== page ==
Tuesday, March 10, 2015

Teen trauma and horror haunt David Robert Mitchell's nightmarish follow-up, IT FOLLOWS

Despite its title sounding a bit like what you'd hear during a lecture in your course on logic, IT FOLLOWS -- the follow-up film to David Robert Mitchell's very well-regarded first feature, The Myth of the American Sleepover -- is actually a horror movie in which the "it" does indeed "follow," while wreaking quite a bit of havoc along the way. Whether or not Mr. Mitchell, shown below, and his quiet, naturalistic tone work as well in this genre as they did in in his teens-come-of-age movie is another matter.

There are some marvelous moments and a few genuine and surprising scares in It Follows, but the film works best as a rather pushy metaphor for the fear of sex. Think of "it" as the worst STD of all time: Herpes, Syphilis, even AIDS are pikers compared to this one. If sex as the harbinger of fear and loss, decay and death seems especially appealing, you're gonna love this movie. Even if your tastes run to the lighter and brighter, I suspect you'll be impressed with what Mr. Mitchell, as writer and director, can ferret out of his strange concoction.

After an opening designed to let us know that something truly foul and frightening is afoot (and to give us a good taste of screams and gore, which the filmmaker then does not have to repeat, which allows him to concentrate on suspense and atmosphere instead), our pretty blond teen gal Jay (Maika Monroe, above, center, and below) and her friends sit around and kibbitz. Then Jay goes out on a date with an "older guy," in which a couple of odd (but not awful) things happen. After which comes the "sex scene " --  rather lush but distanced and quite nicely done, followed by a few moments of post-coital semi-bliss (below). Be grateful for these because they're the last that either we viewers or Jay herself are allowed to experience.

In the twinkling of an eye, as it were, all turns horrific, beginning with a ream of exposition that, in most movies, we would never tolerate. Here, however, both we and our heroine must hear this explanation in order to know what's going on. From there onwards, the movie crests and falls, builds then slows until, at the end of a too-long 100 minutes, we arrive at a certain point that hits us somewhere between annoying and satisfying, depending on what you demand of your "scare" movies. As usual, the set-up is much better than the play-out, and there's a scene in a swimming pool toward the finale that is more ridiculous than frightening.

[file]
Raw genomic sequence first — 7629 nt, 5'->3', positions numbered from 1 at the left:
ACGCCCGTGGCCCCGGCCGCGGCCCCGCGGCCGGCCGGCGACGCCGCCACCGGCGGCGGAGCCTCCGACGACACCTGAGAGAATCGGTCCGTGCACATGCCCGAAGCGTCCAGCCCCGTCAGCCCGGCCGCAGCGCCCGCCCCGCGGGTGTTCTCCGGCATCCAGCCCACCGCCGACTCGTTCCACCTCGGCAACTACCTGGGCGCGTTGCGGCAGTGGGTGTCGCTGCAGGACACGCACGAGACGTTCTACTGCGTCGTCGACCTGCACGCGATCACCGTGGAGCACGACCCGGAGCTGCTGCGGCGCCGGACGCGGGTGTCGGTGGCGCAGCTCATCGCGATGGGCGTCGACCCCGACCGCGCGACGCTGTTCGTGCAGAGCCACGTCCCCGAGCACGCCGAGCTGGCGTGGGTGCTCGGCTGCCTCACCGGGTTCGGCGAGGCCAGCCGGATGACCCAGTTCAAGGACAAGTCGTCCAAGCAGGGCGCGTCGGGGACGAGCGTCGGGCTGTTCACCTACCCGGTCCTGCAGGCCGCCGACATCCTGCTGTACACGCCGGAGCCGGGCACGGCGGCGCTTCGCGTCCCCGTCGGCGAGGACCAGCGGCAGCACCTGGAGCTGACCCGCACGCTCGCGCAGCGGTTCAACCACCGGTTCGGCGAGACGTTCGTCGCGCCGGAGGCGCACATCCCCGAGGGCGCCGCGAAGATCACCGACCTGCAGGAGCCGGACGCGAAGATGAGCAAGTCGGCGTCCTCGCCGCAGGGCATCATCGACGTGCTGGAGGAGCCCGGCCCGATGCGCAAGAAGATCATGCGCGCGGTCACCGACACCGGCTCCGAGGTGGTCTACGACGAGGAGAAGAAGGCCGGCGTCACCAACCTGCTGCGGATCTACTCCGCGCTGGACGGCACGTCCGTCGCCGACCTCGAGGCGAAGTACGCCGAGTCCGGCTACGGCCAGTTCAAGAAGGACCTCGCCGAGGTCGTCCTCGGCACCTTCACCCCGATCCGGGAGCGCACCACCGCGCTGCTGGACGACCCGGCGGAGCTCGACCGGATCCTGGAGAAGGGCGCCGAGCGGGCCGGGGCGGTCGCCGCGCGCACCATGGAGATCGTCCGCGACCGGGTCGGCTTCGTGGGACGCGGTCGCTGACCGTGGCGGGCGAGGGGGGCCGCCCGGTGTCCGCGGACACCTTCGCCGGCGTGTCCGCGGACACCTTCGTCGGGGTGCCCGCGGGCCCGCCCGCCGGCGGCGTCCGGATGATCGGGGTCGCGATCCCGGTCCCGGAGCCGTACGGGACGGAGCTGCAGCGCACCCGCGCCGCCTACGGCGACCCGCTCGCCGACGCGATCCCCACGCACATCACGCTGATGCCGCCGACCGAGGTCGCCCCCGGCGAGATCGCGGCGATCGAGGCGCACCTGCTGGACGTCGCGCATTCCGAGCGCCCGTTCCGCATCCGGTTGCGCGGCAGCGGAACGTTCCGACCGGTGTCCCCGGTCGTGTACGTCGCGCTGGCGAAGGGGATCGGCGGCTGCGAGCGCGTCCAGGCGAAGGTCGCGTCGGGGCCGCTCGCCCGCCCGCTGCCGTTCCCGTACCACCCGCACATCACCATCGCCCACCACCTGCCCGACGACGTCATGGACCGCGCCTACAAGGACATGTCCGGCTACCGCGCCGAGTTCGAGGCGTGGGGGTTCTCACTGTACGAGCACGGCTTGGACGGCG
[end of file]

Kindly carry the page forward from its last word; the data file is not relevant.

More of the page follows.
Performances are naturalistic to a fault, with the idea being, I guess, to show us what our typical teens might do when confronted by something alien or supernatural. They don't quite rise to the occasion. But maybe that's the point. And Ms Monroe, whom I've now seen in leading roles here and in The Guest, does not strike me as an actress who holds the screen very well. Her face is pretty but empty and she is not given to much variation. After a time her blank look begins to pall. The rest of the cast do better, actually, bringing some liveliness to the proceedings.

Filmed in Michigan (the Detroit area, I think) and with a production design that seems not to be occurring in any specific time, the film is always visually interesting. It has something of the feel of a nightmare in which logic doesn't much matter and from which you would dearly like to waken. Overall, I'd call it a mixed bag, but with enough good things to warrant a visit if you're an aficionado of this genre.

From RadiusTWC, It Follows opens this Friday, March 13, in New York City at the Angelika Film Center and in the L.A. area at the Arclight Hollywood. It will also open at Laemmle's Playhouse 7 on March 20. Click here to learn if and when it's playing in your neck of the woods.

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